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The Bishop’s Apron is one of W. Somerset Maugham’s early novels. It has a curious history of being transferred from one genre to another. The skeleton of the story is already present in the story “Cupid and the Vicar of Swale” (1900), then it was written in 1902 as a novel called Loaves and Fishes; when it failed to find a publisher, Maugham rewrote it into a play of the same name in 1903. However, its fortune didn’t improve and it had to wait for another three years when Maugham, as himself declared, needed money to entertain the extravagance of a certain young person that he rewrote the play into a novel, which became The Bishop’s Apron. As for the play, Loaves and Fishes, it wasn’t produced until 1911, after Maugham had swept the London Theatre off its feet.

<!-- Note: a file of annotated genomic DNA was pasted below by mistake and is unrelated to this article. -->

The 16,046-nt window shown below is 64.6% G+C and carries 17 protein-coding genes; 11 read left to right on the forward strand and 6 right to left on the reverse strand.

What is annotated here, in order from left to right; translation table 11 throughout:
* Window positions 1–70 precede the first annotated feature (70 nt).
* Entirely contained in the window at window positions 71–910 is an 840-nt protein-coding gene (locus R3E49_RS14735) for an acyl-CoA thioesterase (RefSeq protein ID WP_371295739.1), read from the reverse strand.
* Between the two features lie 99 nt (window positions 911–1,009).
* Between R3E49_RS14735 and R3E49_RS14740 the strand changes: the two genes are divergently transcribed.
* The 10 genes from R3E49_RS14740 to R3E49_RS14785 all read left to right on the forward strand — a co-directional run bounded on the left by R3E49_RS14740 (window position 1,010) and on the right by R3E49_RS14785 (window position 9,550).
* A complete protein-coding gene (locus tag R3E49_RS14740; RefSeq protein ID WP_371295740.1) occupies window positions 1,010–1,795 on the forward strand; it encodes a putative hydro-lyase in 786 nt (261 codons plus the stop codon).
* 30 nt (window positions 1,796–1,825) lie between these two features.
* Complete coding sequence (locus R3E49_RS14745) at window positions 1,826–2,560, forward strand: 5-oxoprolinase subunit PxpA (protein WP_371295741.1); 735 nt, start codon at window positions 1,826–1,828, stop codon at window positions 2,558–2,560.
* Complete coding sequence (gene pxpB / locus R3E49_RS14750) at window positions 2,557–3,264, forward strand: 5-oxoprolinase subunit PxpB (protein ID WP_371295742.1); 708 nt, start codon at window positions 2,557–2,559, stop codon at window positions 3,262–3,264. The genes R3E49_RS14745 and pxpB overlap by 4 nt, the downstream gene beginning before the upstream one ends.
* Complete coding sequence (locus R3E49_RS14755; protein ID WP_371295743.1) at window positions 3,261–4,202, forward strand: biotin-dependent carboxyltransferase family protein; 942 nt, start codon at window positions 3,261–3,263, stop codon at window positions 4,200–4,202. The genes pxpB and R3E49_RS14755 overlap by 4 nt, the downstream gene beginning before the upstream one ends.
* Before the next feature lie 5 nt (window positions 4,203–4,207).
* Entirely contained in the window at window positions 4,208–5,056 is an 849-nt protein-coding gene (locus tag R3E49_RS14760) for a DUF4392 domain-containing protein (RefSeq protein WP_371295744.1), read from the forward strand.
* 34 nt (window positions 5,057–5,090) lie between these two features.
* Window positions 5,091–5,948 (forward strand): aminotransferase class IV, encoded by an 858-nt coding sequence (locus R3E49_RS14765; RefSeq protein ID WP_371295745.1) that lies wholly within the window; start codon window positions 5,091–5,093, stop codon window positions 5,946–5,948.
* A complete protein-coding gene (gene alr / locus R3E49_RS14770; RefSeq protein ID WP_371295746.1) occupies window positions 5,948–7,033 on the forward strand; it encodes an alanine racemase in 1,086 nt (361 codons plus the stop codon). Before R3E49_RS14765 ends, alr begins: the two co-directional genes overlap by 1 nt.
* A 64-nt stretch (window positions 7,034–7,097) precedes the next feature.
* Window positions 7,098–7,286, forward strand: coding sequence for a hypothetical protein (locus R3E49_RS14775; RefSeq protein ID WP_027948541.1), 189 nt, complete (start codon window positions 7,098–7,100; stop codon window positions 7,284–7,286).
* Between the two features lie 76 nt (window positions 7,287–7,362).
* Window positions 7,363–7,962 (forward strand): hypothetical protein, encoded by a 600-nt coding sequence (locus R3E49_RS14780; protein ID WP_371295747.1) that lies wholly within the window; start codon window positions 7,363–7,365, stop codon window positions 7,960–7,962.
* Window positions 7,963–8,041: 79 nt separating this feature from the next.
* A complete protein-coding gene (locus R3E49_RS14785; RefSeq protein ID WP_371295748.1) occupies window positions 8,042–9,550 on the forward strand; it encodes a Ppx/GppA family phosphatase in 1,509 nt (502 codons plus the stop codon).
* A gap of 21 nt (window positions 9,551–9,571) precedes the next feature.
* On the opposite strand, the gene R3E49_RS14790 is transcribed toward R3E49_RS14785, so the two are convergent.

According to Selina Hastings, this young person that Maugham was infatuated with is no less than Harry Philips, to whom The Bishop’s Apron was dedicated.
Robert Calder, on the other hand, reserves to use Philips as a witness to Maugham’s diligence to rework the play into novel when they were staying together in Paris.